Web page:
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Food, supplies run low at large prison in Myanmar’s Kayah State

Food and medicine shortages are putting nearly 500 prisoners in eastern Myanmar’s Kayah State at risk as fighting between the military junta and resistance forces has hindered the transport of supplies into the capital of Loikaw, aid workers said.

Ethnic Karenni forces and anti-junta People’s Defense Force paramilitaries began a coordinated offensive against the military on Nov. 11 in an attack that’s been dubbed “Operation 1111.” 

Intense fighting has taken place near Loikaw Prison over the last week as food and medicine supplies continue to drop, said Thike Tun Oo, a member of the leading committee of the Political Prisoners Network-Myanmar. 

Basic supplies at the prison are typically stockpiled for about three months, he said.

“The military troops are defending the prison against the attacks of joint forces who are holding back on all-out attacks out of consideration for the prisoners,” said Khu Nye Reh, the spokesman of the Karenni Military Information Center. 

“Family members dare not visit prisoners due to security concerns,” he said. “In this circumstance, the prisoners will receive only a very small quota of food. Just enough for survival.”

Civilians trapped amid airstrikes run to safety during a battle to take over Loikaw in Kayah state, Myanmar, Nov. 14, 2023. (Reuters)

Karenni forces have suspended attempts at taking control of the prison, but continue to occupy 85 percent of Loikaw, according to Col. Phone Naing, the Karenni Army’s adjutant general.

The prison’s 500 inmates include 140 pro-democracy activists and other prisoners of conscience.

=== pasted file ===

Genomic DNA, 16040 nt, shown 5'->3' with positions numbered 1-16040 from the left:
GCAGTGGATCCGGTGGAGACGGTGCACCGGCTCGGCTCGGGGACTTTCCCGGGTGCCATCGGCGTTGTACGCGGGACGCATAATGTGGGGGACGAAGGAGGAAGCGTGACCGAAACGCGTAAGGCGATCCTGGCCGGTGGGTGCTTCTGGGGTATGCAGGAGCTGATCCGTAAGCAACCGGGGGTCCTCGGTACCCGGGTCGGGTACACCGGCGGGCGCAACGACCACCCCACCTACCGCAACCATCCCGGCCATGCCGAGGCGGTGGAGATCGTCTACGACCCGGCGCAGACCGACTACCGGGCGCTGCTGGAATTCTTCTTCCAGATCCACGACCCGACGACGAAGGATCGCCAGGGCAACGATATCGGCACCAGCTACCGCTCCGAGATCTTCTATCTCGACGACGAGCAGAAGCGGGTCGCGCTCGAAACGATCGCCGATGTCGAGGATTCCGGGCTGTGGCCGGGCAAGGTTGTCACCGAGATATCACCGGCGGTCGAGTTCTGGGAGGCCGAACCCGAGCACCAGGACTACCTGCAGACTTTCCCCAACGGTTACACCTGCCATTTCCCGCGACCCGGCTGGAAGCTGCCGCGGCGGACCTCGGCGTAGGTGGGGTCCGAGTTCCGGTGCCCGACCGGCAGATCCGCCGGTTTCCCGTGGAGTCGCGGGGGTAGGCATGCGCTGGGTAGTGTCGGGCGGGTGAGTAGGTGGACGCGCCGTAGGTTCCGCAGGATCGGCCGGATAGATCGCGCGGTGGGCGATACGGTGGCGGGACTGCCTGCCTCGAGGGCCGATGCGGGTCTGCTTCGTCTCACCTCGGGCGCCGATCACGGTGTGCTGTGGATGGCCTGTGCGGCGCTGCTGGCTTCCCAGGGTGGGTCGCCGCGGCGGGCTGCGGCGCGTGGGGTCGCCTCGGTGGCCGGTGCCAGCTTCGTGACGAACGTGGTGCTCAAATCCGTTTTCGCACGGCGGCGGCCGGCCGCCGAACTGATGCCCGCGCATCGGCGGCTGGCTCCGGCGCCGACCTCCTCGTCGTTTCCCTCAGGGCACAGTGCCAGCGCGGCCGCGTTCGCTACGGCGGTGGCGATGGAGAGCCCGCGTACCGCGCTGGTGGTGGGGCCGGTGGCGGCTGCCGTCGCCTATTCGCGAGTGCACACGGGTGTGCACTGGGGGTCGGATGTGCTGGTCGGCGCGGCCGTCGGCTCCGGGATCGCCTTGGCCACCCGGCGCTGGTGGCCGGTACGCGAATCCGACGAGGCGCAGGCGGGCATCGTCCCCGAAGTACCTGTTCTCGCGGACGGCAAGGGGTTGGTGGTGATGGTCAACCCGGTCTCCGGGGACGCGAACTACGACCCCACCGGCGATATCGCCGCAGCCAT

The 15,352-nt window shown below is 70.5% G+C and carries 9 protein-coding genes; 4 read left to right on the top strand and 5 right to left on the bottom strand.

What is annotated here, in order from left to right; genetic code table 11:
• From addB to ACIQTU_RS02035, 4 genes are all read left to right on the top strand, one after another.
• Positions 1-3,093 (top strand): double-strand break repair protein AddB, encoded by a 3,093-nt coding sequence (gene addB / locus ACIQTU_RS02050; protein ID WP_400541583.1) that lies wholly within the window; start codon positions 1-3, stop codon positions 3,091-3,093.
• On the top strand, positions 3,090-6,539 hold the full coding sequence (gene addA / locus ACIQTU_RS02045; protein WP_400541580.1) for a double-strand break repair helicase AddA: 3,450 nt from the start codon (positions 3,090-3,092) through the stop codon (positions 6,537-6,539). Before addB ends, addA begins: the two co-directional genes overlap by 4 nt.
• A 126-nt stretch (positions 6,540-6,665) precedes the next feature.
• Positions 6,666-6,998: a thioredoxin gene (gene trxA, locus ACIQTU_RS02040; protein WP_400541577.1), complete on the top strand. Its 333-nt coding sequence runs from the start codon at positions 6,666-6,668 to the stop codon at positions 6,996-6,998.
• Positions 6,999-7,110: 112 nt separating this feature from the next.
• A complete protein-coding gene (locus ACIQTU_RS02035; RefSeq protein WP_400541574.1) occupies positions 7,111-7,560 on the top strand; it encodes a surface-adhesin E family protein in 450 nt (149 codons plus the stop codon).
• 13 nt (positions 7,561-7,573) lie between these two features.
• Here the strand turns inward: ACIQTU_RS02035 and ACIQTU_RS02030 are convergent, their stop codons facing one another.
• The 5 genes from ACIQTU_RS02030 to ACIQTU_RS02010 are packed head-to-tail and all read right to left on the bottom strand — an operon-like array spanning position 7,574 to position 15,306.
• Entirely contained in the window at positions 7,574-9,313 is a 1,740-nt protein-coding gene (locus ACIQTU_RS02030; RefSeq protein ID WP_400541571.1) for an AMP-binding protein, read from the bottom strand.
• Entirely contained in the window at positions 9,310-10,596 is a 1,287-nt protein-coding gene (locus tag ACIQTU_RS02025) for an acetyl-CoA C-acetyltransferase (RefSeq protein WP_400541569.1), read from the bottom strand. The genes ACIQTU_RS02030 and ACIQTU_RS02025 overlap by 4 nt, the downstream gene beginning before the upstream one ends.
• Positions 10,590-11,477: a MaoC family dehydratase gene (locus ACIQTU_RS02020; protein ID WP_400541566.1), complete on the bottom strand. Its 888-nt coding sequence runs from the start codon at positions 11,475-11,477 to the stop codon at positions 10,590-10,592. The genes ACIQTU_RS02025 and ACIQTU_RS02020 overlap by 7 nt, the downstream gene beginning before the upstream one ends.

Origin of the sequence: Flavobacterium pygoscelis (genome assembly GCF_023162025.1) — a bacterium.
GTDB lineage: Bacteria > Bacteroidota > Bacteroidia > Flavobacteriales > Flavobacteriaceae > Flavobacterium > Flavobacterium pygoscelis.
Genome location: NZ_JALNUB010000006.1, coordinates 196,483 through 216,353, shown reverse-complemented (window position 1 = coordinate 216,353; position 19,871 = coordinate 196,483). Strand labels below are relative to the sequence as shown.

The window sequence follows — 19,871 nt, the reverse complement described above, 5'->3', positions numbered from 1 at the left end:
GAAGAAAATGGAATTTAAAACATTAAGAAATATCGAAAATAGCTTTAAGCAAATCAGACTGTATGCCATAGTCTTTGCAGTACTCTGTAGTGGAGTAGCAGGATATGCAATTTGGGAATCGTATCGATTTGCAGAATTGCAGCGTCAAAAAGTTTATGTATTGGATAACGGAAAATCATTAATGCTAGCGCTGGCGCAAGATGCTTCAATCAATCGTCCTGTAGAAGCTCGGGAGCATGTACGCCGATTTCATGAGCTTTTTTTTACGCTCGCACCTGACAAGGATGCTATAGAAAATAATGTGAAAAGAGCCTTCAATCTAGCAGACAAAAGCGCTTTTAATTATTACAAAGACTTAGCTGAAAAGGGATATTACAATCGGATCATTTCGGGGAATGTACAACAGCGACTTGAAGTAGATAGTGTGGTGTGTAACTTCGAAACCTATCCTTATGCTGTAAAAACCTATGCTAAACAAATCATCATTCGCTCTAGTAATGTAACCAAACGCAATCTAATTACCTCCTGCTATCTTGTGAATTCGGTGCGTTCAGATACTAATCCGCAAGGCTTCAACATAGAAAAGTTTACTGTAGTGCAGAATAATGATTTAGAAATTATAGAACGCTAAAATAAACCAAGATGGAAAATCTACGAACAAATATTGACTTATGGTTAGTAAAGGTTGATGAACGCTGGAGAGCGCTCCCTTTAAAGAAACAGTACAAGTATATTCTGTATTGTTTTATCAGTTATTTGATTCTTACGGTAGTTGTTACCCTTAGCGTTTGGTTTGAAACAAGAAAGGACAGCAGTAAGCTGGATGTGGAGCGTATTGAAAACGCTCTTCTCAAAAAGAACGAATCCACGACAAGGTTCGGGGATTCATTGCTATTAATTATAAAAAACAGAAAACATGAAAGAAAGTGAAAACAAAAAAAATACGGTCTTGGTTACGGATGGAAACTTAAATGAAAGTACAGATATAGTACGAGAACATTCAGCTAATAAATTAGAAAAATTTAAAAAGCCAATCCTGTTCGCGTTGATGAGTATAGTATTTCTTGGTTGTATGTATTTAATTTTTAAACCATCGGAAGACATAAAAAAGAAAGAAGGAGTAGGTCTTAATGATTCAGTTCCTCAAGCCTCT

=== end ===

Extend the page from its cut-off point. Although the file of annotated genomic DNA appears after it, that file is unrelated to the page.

Human shield worries

“Whether the prison is attacked or not, food supplies and fuel cannot be taken into the city due to the ongoing armed conflict,” said Banyar, the founder of the Karenni Human Rights Group. 

“The prisoners will also not receive regular meals and medicines. Patients in the prison cannot be taken out for medical treatments,” he said. “They have lost their human rights.”

He added that he’s worried that junta troops will force prisoners to wear military uniforms if they attempt to relocate them or use them as cover.

Junta officials haven’t made any statements about the situation of inmates at Loikaw Prison.

Radio Free Asia attempted to contact the office of the deputy director-general of the Prison Department, as well as junta spokesman Maj. Gen. Zaw Min Tun, but no one responded to messages.

Fighting between Karenni forces and junta troops near the prison in January 2022 also caused food shortages.

“We were tightly confined in a prison cell. Food rations were significantly reduced,” a member of the Karenni Political Prisoners Association and a former Loikaw Prison inmate recalled to RFA on Wednesday. 

“We even had a hard time finding salt to eat,” he said. “We had no chance to avoid heavy weapon shelling. While I was in this prison, some 120 mm mortars and RPG attacks hit the prison. Our lives were at risk at that time.”

The former prisoner also expressed concern for the security of prisoners currently inside the facility.

Translated by Aung Naing. Edited by Matt Reed and Malcolm Foster.